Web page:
Congress had forbidden Medicaid from paying for abortions, except in cases of rape, incest or a danger to the life of the woman. Pennsylvania wanted proof that women had first reported the alleged rape or incest, or, in the case of a threat to a woman's life, a certification from a doctor other than the one about to perform the abortion.

Alito co-signed an opinion by Judge Robert E. Cowen holding that Pennsylvania's rules had to yield to a contrary federal policy, which said states must permit doctors to waive any such regulations if necessary. Cowen's opinion decided the case based on Supreme Court precedents requiring court deference to reasonable federal agency interpretations.

Alito's vote is "no surprise," Greenberger said. "He was operating within these broader constraints that apply to lower court judges and don't apply to a Supreme Court justice."

"There is no basis for inferring from this case anything about how Alito would approach other cases involving abortion," Edward Whelan, president of the conservative Ethics and Public Policy Center, wrote in a Web posting defending Alito's vote.

Conservatives make a similar point in discounting Alito's vote to strike down the New Jersey ban on some late-term abortions in 2000. The issue had just been decided by the Supreme Court, so the 3rd Circuit had little choice but to follow precedent.

Alito published an opinion chiding two judges of the court for publishing a long opinion, which they had prepared months earlier but held until the Supreme Court ruled.

Alito said it "was never necessary and is now obsolete," because of the Supreme Court's decision. Some abortion rights advocates say that remark shows that Alito's agreement in the decision was grudging, but conservatives say it merely shows "that he wanted to state that what the majority had written was pretty much moot at that point," as LaRue puts it.

It is Alito's concurring opinion in the 1991 case, Planned Parenthood v. Casey, that most intrigues supporters and opponents of Roe.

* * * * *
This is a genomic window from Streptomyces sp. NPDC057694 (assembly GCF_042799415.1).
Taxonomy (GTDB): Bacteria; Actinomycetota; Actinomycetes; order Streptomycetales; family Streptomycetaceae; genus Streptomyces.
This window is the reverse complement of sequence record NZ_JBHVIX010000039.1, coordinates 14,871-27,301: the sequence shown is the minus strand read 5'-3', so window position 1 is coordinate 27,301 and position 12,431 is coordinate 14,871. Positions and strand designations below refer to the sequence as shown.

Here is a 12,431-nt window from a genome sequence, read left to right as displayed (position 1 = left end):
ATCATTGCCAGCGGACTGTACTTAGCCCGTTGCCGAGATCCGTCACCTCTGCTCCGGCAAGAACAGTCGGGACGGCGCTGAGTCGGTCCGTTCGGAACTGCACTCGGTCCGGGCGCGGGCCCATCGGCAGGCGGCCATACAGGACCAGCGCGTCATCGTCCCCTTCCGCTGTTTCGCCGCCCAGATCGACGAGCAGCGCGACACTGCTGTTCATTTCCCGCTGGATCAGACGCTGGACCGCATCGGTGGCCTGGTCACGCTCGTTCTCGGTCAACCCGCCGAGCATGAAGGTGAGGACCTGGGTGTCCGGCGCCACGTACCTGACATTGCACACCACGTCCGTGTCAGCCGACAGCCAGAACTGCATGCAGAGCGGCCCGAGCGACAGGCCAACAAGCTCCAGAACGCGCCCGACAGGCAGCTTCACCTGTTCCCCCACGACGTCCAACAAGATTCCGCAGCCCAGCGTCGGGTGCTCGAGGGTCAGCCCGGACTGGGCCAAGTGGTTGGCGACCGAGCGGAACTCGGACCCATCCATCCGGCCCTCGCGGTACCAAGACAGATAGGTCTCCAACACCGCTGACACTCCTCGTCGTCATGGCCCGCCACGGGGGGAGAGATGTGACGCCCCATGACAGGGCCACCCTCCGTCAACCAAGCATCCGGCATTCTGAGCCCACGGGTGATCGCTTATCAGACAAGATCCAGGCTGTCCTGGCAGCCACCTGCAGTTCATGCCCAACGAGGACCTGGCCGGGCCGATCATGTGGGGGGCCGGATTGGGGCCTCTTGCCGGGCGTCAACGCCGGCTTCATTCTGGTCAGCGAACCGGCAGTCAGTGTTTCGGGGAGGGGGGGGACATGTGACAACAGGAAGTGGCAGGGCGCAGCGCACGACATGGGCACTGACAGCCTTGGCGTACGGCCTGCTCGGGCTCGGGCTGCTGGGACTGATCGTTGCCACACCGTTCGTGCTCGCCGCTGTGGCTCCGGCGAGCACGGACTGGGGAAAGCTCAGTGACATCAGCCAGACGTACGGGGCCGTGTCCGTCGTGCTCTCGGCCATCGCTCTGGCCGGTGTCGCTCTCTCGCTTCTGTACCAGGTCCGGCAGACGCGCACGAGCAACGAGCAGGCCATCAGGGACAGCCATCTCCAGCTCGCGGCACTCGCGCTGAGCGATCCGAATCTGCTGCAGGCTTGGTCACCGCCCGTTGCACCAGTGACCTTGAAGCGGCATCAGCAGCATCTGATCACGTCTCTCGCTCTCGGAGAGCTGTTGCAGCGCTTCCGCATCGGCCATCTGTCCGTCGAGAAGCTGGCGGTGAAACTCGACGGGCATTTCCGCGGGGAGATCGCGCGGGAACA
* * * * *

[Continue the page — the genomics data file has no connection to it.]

For abortion rights advocates, the opinion shows that, on the one occasion when the applicable Supreme Court precedent was not crystal clear, he tried to push the law to the right -- arguing that an ambiguous standard sketched by O'Connor could be stretched to permit a state law requiring married women to notify their husbands before getting an abortion, unless they could show a threat of imminent physical harm.

"He was interpreting that in the most constraining way he could, and it would have resulted in horrible consequences for women," said Priscilla Smith of the Center for Reproductive Rights, a New York-based nonprofit that supports abortion rights. She said Alito ignored the possibility that women with abusive husbands might have faced other threats such as psychological abuse or physical retaliation against their other children.

But backers of the judge say that, in deferring to what he considered reasonable policy judgments by the legislature, Alito was exhibiting judicial restraint.

"If you study that case, what you find is a judge doing his level best to discern the rule of law," said Charles J. Cooper, a Washington lawyer who supervised Alito when both men were officials in the Reagan administration Justice Department.

Despite the absence of a clear anti-Roe statement from Alito in that case or any other, Whelan said, "someone who's shown the high-quality judging Alito has and is not ideologically driven to the left will of course recognize that Roe is an abomination that has distorted American politics for 30 years."